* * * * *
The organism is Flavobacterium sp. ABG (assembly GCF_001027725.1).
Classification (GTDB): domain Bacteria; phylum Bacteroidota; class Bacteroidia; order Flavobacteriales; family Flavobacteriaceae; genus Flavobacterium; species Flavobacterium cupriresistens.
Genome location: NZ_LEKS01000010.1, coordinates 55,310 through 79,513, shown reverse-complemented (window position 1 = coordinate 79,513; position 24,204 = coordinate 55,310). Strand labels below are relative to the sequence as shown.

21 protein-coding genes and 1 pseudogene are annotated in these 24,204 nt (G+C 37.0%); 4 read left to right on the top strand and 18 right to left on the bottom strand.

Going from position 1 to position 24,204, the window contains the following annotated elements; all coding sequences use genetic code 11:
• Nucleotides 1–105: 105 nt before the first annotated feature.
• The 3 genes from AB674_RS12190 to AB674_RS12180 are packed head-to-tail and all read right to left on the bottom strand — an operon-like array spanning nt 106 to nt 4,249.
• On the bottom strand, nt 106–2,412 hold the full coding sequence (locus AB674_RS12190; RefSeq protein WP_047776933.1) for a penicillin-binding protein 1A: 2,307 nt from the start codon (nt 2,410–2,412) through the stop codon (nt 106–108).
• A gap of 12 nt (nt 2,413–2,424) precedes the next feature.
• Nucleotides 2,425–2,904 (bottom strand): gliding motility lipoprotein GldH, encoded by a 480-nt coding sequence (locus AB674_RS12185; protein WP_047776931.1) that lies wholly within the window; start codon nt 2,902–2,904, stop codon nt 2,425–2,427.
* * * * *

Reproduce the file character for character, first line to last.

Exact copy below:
The organism is Flavobacterium sp. ABG (assembly GCF_001027725.1).
Classification (GTDB): domain Bacteria; phylum Bacteroidota; class Bacteroidia; order Flavobacteriales; family Flavobacteriaceae; genus Flavobacterium; species Flavobacterium cupriresistens.
Genome location: NZ_LEKS01000010.1, coordinates 55,310 through 79,513, shown reverse-complemented (window position 1 = coordinate 79,513; position 24,204 = coordinate 55,310). Strand labels below are relative to the sequence as shown.

21 protein-coding genes and 1 pseudogene are annotated in these 24,204 nt (G+C 37.0%); 4 read left to right on the top strand and 18 right to left on the bottom strand.

Going from position 1 to position 24,204, the window contains the following annotated elements; all coding sequences use genetic code 11:
• Nucleotides 1–105: 105 nt before the first annotated feature.
• The 3 genes from AB674_RS12190 to AB674_RS12180 are packed head-to-tail and all read right to left on the bottom strand — an operon-like array spanning nt 106 to nt 4,249.
• On the bottom strand, nt 106–2,412 hold the full coding sequence (locus AB674_RS12190; RefSeq protein WP_047776933.1) for a penicillin-binding protein 1A: 2,307 nt from the start codon (nt 2,410–2,412) through the stop codon (nt 106–108).
• A gap of 12 nt (nt 2,413–2,424) precedes the next feature.
• Nucleotides 2,425–2,904 (bottom strand): gliding motility lipoprotein GldH, encoded by a 480-nt coding sequence (locus AB674_RS12185; protein WP_047776931.1) that lies wholly within the window; start codon nt 2,902–2,904, stop codon nt 2,425–2,427.